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A quick guide to credit card cash advances: No! Don't!

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In an emergency, when you have no other options to get the cash you need, then maybe -- maybe -- taking a cash advance from your credit card makes sense.

That's the consensus of credit counselors and consumer advocates, who say that withdrawing cash from your credit card is usually an unwise idea because of the high fees and interest rates. A November 2013 survey by CreditCards.com of 100 top cards found that the median annual interest rate for cash advances is about 24 percent, or about 6 points higher than the interest rate on purchases.

"It's a bad way to get cash," says Linda Sherry, director of national priorities with Consumer Action, a consumer advocacy group. "All in all, we don't really see a lot of reason for it."

When to use your credit card for a cash advance
SPECIAL REPORT:
CASH ADVANCES

Credit card cash advances are among the worst ways to use a credit card, and CreditCards.com research shows how bad the damage can be.

Still, most consumer groups advocate becoming informed about how cash advances work, rather than seeking to outlaw them.

The overwhelming majority of cardholders have little use for cash advances. According to an October 2013 report by the Consumer Financial Protection Bureau, just 3.1 percent of active credit card accounts took cash advances in a three-month period at the end of 2012.

There are times when a cash advance can make sense: When you have no other option to pay for something you need, and that merchant does not accept credit cards for purchases.

We can all probably envision rare but plausible scenarios: Maybe your wife goes into labor and needs you to meet her at the hospital, but your car has broken down, you're out of cash and the taxi you hailed doesn't take credit cards but is willing to swing you by a bank (although the one with your money is on the other side of town).

Aside from emergencies, though, many people use cash advances in ways they shouldn't.

For instance, casinos are becoming more sophisticated in the ways they accept credit cards for cash advances, including, in some cases, enabling gamblers to swipe cards directly on slot machines. Gambling with money you don't have is a warning sign of a gambling addiction, says Keith Whyte, executive director of the National Council on Problem Gambling.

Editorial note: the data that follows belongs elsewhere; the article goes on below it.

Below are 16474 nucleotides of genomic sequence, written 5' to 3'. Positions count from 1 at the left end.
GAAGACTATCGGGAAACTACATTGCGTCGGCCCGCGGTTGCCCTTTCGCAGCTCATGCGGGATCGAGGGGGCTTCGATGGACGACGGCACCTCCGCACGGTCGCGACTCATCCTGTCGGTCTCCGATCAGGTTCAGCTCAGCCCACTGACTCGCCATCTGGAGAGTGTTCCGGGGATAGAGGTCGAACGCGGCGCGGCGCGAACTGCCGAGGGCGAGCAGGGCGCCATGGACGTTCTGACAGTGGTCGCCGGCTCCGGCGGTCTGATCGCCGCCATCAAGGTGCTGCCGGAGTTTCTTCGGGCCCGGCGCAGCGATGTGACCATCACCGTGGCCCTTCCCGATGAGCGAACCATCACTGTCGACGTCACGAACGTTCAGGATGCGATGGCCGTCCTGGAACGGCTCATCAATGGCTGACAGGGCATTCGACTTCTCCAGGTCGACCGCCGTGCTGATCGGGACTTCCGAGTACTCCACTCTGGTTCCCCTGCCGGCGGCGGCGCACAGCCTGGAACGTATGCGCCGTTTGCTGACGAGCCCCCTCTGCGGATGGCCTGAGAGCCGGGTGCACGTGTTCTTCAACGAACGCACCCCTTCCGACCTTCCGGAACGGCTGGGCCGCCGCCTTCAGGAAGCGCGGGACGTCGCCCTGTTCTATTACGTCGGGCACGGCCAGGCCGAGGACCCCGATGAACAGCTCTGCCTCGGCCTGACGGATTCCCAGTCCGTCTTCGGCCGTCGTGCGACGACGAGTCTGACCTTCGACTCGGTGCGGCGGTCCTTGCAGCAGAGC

"Many more folks are using credit cards," he says. "The easier and quicker you can access these various accounts on the gaming floor, there is risk there."

David Jones, president of the Association of Independent Consumer Credit Counseling Agencies, says credit counselors often see people who use cash advances to obtain cash for their daily needs, such as giving cash to their kids to buy something at school. A lot of people use credit card cash advances as a form of payday loan, withdrawing a few hundred dollars to make ends meet until they receive their paycheck.

"We try to tell our clients not to use those cash advances; however, many of them do," he says. "They get to be a habit."

Jones offers the following advice on cash advances:

  • Use them only in true emergencies. For instance, Jones had one client who took a cash advance to pay a speeding ticket in a town that did not accept credit cards. "That seems to make a little bit of sense," he says.
  • Make sure you actually need cash. If you can charge an item on a credit card instead of using cash from a cash advance, your interest rates will probably be lower.
  • Repay cash advances as soon as possible. Unlike using a credit card for purchases, withdrawing cash begins accruing interest immediately. There's no grace period. Try to pay it off before your next statement arrives.
  • Read the fine print. Understand the interest rate and fees associated with taking a cash advance. The CreditCards.com survey found that fees are typically 3 percent to 5 percent of the amount withdrawn, with a usual minimum of $10. Also, be aware that the "convenience checks" that come in your credit card statement usually count as cash advances.
  • Know your withdrawal limits, which are often lower than your usual limit for purchases. Should you withdraw too much, you'll be hit with yet another fee.
  • Consider alternatives. Instead of taking a cash advance, can you sell some items you own to raise cash, such as unused furniture? Can you hold a yard sale? Take a part-time job? Borrow money from a family member? Do some yard work for a neighbor? But don't dip into your 401(k) retirement account and don't go to a payday lender, whose rates are likely to be worse than those on a cash advance.

One of the best things people can do to avoid taking a cash advance is to plan -- have emergency reserves, and make sure to live within their means.

"People need to be careful how they manage their money," Jones says. "It makes a big difference."

Published: December 5, 2013


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